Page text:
The Cisco NX-OS software supports security features that can protect your network against degradation or failure and also against data loss or compromise resulting from intentional attacks and from unintended but damaging mistakes by well-meaning network users.
Authentication, Authorization, and Accounting
Authentication, authorization, and accounting (AAA) is an architectural framework for configuring a set of three independent security functions in a consistent, modular manner.
Provides the method of identifying users, including login and password dialog, challenge and response, messaging support, and, depending on the security protocol that you select, encryption. Authentication is the way a user is identified prior to being allowed access to the network and network services. You configure AAA authentication by defining a named list of authentication methods and then applying that list to various interfaces.
Provides the method for remote access control, including one-time authorization or authorization for each service, per-user account list and profile, user group support, and support of IP, IPX, ARA, and Telnet.
Remote security servers, such as RADIUS and TACACS+, authorize users for specific rights by associating attribute-value (AV) pairs, which define those rights, with the appropriate user. AAA authorization works by assembling a set of attributes that describe what the user is authorized to perform. These attributes are compared with the information contained in a database for a given user, and the result is returned to AAA to determine the user’s actual capabilities and restrictions.
Provides the method for collecting and sending security server information used for billing, auditing, and reporting, such as user identities, start and stop times, executed commands (such as PPP), number of packets, and number of bytes. Accounting enables you to track the services that users are accessing, as well as the amount of network resources that they are consuming.
You can configure authentication outside of AAA. However, you must configure AAA if you want to use RADIUS or TACACS+, or if you want to configure a backup authentication method.
RADIUS and TACACS+ Security Protocols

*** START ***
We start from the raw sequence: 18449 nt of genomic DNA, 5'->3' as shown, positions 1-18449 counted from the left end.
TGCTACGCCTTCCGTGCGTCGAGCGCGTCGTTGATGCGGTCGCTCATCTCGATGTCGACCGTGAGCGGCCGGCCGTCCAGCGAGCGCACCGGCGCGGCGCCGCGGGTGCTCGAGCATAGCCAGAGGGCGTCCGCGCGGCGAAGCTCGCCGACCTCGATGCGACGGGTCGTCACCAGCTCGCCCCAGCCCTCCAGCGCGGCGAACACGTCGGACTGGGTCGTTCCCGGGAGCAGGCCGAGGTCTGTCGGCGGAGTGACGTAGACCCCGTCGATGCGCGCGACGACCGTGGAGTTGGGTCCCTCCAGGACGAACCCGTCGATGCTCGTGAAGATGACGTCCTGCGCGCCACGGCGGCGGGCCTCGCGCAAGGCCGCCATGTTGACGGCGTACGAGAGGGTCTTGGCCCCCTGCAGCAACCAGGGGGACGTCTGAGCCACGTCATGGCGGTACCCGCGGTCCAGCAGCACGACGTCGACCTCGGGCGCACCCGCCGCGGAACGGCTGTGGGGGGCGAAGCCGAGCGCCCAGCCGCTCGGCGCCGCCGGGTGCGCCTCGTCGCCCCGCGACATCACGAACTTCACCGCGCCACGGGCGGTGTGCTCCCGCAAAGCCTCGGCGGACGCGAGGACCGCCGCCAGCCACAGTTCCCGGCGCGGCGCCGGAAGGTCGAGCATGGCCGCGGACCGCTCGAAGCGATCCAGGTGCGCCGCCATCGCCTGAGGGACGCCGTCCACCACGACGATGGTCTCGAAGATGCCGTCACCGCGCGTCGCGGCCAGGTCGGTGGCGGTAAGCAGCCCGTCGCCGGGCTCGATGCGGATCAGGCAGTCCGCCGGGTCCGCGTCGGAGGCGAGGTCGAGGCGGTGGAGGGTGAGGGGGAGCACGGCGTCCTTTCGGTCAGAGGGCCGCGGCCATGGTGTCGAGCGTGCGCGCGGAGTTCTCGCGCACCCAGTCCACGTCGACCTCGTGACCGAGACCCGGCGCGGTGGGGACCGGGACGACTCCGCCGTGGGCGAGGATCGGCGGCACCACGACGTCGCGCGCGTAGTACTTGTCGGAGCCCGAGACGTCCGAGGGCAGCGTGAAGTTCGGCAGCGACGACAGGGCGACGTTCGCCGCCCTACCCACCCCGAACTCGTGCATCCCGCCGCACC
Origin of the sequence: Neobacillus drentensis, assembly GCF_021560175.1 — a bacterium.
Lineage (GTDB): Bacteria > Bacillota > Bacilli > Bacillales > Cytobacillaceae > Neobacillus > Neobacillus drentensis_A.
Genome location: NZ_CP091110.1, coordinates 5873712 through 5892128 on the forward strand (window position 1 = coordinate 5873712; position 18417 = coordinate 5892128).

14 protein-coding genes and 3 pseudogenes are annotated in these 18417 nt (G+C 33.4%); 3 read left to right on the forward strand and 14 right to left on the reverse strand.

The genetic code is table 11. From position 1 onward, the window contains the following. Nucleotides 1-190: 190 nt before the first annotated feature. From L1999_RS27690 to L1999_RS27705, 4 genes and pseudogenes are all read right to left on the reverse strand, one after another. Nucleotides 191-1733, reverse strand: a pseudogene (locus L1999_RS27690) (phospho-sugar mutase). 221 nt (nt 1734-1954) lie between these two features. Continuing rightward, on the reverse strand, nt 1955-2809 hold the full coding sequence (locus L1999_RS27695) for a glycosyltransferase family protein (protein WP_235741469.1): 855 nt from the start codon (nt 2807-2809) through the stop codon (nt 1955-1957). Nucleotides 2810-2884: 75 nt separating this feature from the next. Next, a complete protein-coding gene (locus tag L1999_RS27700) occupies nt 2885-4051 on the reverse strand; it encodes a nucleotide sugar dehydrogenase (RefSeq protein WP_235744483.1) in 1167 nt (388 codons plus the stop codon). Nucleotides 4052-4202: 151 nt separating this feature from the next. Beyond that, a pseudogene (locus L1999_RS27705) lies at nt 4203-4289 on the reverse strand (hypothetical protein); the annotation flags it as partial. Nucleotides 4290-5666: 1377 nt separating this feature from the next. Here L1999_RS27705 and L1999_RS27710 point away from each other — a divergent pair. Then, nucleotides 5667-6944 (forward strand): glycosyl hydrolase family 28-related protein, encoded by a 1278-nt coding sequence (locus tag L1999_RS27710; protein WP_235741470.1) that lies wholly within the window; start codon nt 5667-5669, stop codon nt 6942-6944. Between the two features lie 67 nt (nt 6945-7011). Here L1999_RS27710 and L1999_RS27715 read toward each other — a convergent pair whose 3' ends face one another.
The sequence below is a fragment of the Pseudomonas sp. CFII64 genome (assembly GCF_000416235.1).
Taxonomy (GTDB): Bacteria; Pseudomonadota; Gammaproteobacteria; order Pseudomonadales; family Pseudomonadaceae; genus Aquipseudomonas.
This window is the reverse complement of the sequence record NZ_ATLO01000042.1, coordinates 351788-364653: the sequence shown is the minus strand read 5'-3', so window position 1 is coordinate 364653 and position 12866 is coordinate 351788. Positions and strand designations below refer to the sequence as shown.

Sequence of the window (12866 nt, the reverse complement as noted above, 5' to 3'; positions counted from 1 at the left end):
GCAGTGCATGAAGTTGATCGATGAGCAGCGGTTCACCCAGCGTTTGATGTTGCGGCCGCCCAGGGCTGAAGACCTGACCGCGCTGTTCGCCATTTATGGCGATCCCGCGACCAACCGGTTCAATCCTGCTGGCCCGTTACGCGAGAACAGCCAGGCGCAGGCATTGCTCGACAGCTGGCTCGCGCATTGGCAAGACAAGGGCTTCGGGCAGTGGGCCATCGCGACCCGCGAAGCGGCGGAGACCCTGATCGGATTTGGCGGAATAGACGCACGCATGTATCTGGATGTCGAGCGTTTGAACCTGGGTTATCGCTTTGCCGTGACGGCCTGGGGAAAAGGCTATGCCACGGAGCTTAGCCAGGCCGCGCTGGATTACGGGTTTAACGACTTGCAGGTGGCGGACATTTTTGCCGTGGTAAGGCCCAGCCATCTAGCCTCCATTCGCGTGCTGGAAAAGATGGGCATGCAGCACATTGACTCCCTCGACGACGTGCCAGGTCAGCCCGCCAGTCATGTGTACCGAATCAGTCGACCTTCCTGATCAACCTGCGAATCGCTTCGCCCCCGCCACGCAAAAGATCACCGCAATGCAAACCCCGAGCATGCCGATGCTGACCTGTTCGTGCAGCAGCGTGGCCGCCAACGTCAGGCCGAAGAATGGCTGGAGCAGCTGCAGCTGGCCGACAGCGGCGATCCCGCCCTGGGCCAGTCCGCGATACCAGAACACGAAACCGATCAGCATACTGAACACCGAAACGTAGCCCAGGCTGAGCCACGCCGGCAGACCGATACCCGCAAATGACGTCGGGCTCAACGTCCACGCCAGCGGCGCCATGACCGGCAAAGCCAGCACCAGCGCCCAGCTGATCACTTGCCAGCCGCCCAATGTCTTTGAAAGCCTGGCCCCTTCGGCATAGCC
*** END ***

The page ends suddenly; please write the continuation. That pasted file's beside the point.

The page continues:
AAA uses security protocols to administer its security functions. If your router or access server is acting as a network access server, AAA is the means through which you establish communication between your network access server and your RADIUS or TACACS+ security server.
The chapters in this guide describe how to configure the following security server protocols:
A distributed client/server system implemented through AAA that secures networks against unauthorized access. In the Cisco implementation, RADIUS clients run on Cisco routers and send authentication requests to a central RADIUS server that contains all user authentication and network service access information.
A security application implemented through AAA that provides a centralized validation of users who are attempting to gain access to a router or network access server. TACACS+ services are maintained in a database on a TACACS+ daemon running, typically, on a UNIX or Windows NT workstation. TACACS+ provides for separate and modular authentication, authorization, and accounting facilities.
User Accounts and Roles
You can create and manage user accounts and assign roles that limit access to operations on the Cisco NX-OS device. Role-based access control (RBAC) allows you to define the rules for an assign role that restrict the authorization that the user has to access management operations.
802.1X defines a client-server-based access control and authentication protocol that restricts unauthorized clients from connecting to a LAN through publicly accessible ports. The authentication server authenticates each client connected to an Cisco NX-OS device port.
Until the client is authenticated, 802.1X access control allows only Extensible Authentication Protocol over LAN (EAPOL) traffic through the port to which the client is connected. After authentication is successful, normal traffic can pass through the port.
IP ACLs are ordered sets of rules that you can use to filter traffic based on IPv4 information in the Layer 3 header of packets. Each rule specifies a set of conditions that a packet must satisfy to match the rule. When the Cisco NX-OS software determines that an IP ACL applies to a packet, it tests the packet against the conditions of all rules. The first match determines whether a packet is permitted or denied, or if there is no match, the Cisco NX-OS software applies the applicable default rule. The Cisco NX-OS software continues processing packets that are permitted and drops packets that are denied.